9.—The Knights of the Horse Shoe, a Tale of the Old Dominion. Wetumpka, Ala. 1845.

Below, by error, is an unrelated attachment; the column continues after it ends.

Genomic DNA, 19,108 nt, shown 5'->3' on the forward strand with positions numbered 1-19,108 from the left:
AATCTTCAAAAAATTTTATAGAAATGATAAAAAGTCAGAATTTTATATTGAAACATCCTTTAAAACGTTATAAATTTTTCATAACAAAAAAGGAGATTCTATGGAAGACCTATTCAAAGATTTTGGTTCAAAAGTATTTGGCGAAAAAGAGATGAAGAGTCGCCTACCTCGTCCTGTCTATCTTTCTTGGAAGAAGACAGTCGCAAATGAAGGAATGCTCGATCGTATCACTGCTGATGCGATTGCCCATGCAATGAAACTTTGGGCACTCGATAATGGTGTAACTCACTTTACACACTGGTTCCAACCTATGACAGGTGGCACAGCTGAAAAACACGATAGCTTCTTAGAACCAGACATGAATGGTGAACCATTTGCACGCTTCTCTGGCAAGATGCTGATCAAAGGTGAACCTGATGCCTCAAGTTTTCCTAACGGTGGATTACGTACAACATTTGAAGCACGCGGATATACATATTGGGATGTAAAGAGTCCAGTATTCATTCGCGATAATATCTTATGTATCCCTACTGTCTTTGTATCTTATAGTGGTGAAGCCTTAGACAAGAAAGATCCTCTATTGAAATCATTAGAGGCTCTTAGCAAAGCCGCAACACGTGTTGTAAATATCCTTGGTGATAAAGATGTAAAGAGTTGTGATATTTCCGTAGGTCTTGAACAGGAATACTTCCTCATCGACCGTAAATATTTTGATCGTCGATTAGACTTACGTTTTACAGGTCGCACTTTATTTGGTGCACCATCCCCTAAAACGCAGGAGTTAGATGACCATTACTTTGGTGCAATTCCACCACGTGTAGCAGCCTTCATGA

The plot of this work is not very deep or artificial. It approaches more nearly to the narrative style, than to that of the romance. It exhibits a certain reach of inventive power, for, after all, it is a work of fiction, but there is nothing strained, nothing unnatural in it,—nothing that we should not expect to find at the period, and among the people the author describes. What we particularly like in this work is, its truth and fidelity, its nice discrimination of character, and its pure and graceful style. We have not, for some time past, read a better moral—certainly not from the pen of any American writer. We hope that the author, who is a citizen of the South, and a gentleman of fine literary tastes, may be induced to contribute still further to the department of our fictitious literature. From such hands, we need not fear that any thing will proceed, calculated to injure the morals of the age, or corrupt public sentiment. We hear it intimated, and we learn the fact with pleasure, that he has another novel in course of preparation, which may be expected to make its appearance before long. We are glad to see that this work is issued from a Southern press,—a bold step for any author to take nowadays, who wishes to be popular.